It is hard to escape conversations about Bitcoin and blockchain technology right now. What once was only talked about in the corners by the weird techie guys at the parties is hitting the mainstream.
How did Bitcoin gain all of this momentum? What is it changing about how the world is operating?
It is still very early in the blockchain story, but three things that Bitcoin proved about blockchain are:
Traditional economic activity is organized around corporations. If you have taken part of a business you will know that they have many different components - HR, marketing, accounting, etc. It's typically a top-down structure with senior management organizing all the component parts.
Blockchains represent a different way of doing all of this. Instead of trusting responsibility to a small group of people in management, they create a large network that uses computer processing power to verify certain facts.
Bitcoin does this with digital money but this approach can be used in many other areas - credit scores, verifying ID, titles for real estate and data storage.
What Bitcoin has taught us is to trust the code and the network and that we don’t need large traditional firms to organize our digital life.
An important aspect too many of the blockchains is that they are decentralized networks. Instead of a single point of control like big tech companies - data is spread out over a vast network of independent actors.
We have all seen action movies where they hack into a computer system to change the information in it - that is a centralized system. To ‘hack’ a decentralized system would mean hacking all of the 1000s of different points at the same time - a little harder to do 🙂
In the end, this means that there is no one party that controls all of the data, no central point of failure or attack, and that a company does not essentially own your data but instead it still belongs to you.
So why would anyone come into the network? Well, they come into the network because they are incentivized with digital coins.
Just like you wouldn’t go to work unless you were paid, people will not give their computing power to perform the tasks of Bitcoin or any other blockchain unless they receive some value. In Bitcoin’s case they receive Bitcoins for being part of the network that validates the ledger.
In the same way, other blockchains will give out digital coin incentives for the various tasks people perform in maintaining the network.
The promise of the coins is two fold: the initial value of the coin as it is gained and the increased value (along with demand) as the network grows.
As people are incentivized to take part in the network a very powerful dynamic takes place: Network Effects.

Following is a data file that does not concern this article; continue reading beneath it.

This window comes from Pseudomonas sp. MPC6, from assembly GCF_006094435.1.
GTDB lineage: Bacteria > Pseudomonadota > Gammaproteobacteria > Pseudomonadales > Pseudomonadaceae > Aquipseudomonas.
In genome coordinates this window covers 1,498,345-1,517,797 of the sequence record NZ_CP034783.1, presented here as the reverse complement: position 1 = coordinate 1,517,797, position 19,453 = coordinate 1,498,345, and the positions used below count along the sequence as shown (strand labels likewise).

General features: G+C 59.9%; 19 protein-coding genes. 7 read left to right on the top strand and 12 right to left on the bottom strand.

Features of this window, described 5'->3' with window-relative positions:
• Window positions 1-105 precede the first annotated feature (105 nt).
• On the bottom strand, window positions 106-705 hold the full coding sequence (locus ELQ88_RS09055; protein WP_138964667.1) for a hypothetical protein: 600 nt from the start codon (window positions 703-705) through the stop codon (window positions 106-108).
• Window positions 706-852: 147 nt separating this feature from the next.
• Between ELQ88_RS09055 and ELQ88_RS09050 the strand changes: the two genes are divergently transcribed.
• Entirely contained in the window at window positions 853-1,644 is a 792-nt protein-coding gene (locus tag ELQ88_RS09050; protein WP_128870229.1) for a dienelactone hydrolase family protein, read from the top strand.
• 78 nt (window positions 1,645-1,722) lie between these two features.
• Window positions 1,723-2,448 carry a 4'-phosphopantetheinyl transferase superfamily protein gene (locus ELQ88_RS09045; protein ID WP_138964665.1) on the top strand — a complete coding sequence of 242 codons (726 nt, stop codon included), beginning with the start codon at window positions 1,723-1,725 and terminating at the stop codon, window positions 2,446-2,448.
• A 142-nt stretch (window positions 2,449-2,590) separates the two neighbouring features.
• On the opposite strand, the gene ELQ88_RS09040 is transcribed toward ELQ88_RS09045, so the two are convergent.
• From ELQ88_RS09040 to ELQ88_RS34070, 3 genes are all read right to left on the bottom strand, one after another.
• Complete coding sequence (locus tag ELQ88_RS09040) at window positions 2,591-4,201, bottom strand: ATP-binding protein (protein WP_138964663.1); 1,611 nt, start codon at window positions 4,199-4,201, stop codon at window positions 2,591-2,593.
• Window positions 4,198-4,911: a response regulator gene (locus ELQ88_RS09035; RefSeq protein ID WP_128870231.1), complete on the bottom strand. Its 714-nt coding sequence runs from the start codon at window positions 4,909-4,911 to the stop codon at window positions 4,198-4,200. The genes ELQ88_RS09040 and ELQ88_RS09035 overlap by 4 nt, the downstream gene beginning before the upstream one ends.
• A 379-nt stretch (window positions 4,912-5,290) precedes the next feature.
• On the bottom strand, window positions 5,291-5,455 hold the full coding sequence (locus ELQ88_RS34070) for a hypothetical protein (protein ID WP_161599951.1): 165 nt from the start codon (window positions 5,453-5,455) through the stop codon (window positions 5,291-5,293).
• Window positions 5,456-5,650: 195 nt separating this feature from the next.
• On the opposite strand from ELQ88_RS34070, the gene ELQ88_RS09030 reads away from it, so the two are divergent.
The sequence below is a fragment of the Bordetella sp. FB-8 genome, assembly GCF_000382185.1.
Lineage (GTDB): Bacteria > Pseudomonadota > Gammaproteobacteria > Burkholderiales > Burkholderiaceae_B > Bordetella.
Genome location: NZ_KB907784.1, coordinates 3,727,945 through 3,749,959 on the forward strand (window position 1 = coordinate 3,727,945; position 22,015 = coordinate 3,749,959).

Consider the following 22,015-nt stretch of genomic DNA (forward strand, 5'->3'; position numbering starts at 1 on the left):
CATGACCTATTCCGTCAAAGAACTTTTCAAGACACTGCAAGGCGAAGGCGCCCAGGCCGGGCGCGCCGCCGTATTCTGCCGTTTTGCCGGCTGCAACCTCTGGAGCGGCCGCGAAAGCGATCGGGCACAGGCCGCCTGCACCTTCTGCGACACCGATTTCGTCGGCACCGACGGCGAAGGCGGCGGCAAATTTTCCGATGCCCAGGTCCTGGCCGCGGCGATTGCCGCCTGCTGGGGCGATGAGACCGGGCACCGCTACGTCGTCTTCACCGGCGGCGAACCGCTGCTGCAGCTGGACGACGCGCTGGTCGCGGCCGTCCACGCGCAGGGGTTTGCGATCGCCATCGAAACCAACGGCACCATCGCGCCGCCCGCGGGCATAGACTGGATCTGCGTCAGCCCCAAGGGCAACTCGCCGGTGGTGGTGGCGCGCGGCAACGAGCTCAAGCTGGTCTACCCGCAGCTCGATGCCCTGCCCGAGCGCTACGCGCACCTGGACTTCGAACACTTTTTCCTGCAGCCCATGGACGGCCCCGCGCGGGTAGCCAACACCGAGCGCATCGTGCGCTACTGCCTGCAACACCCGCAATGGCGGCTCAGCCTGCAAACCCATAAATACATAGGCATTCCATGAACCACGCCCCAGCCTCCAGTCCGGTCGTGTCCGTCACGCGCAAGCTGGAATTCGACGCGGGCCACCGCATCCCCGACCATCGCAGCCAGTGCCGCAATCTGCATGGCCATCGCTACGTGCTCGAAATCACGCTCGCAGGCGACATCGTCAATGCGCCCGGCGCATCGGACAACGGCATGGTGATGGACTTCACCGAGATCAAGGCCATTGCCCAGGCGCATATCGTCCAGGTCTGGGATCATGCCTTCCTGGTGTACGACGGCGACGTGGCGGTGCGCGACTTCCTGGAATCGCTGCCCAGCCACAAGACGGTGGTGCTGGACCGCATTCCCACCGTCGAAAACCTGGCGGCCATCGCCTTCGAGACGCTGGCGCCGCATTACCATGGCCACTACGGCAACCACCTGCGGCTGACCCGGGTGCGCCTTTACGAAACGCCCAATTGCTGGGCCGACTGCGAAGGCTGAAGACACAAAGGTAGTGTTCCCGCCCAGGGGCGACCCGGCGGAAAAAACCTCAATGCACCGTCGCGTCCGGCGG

In a traditional model a firm seeks to acquire customers through marketing and advertising. But in a thriving blockchain, the network naturally expands as people tell others about it. The more people use a certain blockchain, the more it grows, which only incentivizes an even greater number of people to share about it.
Every person who owns Bitcoin has an incentive to tell others about it, because as the blockchain becomes more popular it becomes more valuable. This is the ultimate referral bonus and encourages people to share it with others to the point the entire countries are now making Bitcoin legal tender.
Some may argue this is the same dynamic behind Ponzi schemes. But with most reputable blockchains there are no secrets: the code is open for all to see and every transaction can be traced and verified. As Ponzi schemes grow, there's pressure to cover up the fraud. But as blockchains grow, greater adoption generally has the effect of helping to make the product better for others to use. All of the creativity and brainpower of the network goes into wanting to make it better, because as they do more people will come and make it more valuable.
Of course, there are bad actors pushing blockchains with little practical use to create momentary network effects and turn a quick profit. Celebrities pushing a blockchain called "Ethereum Max" comes to mind. So you need to be careful what blockchains you invest into, but on the whole, most blockchain projects are solving real world problems with innovations that simply do not exist in Web 2.0.
Bitcoin has shown that there is a viable alternative to traditional corporations: it is possible to organize a group of people into a vast decentralized network and create something of value together.
As you look at our blockchain projects like Arweave and ArDrive these themes will keep on popping up, because they are a foundational to how they work.
Now blockchains have been used to make digital currencies (like Bitcoin), but they have also proved to be phenomenally useful at resolving other everyday problems like data storage.
This is where the Arweave network comes in and where our story continues.